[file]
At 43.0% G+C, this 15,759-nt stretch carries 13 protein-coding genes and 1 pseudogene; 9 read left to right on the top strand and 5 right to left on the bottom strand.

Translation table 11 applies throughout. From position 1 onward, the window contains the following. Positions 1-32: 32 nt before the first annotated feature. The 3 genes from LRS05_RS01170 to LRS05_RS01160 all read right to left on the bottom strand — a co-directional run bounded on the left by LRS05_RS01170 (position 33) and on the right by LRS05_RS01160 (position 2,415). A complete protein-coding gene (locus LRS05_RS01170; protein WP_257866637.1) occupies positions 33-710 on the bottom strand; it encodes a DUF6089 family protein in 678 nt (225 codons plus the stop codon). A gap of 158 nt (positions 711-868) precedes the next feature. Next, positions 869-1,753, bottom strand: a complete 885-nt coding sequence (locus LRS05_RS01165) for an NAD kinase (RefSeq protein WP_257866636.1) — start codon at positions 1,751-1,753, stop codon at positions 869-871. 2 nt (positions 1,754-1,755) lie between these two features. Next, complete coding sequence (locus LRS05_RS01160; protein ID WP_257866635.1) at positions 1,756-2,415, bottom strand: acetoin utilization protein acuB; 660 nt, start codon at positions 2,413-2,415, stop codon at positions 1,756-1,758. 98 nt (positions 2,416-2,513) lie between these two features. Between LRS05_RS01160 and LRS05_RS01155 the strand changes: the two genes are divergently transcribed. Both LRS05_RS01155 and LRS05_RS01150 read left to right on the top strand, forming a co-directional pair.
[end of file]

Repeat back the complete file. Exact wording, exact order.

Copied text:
At 43.0% G+C, this 15,759-nt stretch carries 13 protein-coding genes and 1 pseudogene; 9 read left to right on the top strand and 5 right to left on the bottom strand.

Translation table 11 applies throughout. From position 1 onward, the window contains the following. Positions 1-32: 32 nt before the first annotated feature. The 3 genes from LRS05_RS01170 to LRS05_RS01160 all read right to left on the bottom strand — a co-directional run bounded on the left by LRS05_RS01170 (position 33) and on the right by LRS05_RS01160 (position 2,415). A complete protein-coding gene (locus LRS05_RS01170; protein WP_257866637.1) occupies positions 33-710 on the bottom strand; it encodes a DUF6089 family protein in 678 nt (225 codons plus the stop codon). A gap of 158 nt (positions 711-868) precedes the next feature. Next, positions 869-1,753, bottom strand: a complete 885-nt coding sequence (locus LRS05_RS01165) for an NAD kinase (RefSeq protein WP_257866636.1) — start codon at positions 1,751-1,753, stop codon at positions 869-871. 2 nt (positions 1,754-1,755) lie between these two features. Next, complete coding sequence (locus LRS05_RS01160; protein ID WP_257866635.1) at positions 1,756-2,415, bottom strand: acetoin utilization protein acuB; 660 nt, start codon at positions 2,413-2,415, stop codon at positions 1,756-1,758. 98 nt (positions 2,416-2,513) lie between these two features. Between LRS05_RS01160 and LRS05_RS01155 the strand changes: the two genes are divergently transcribed. Both LRS05_RS01155 and LRS05_RS01150 read left to right on the top strand, forming a co-directional pair.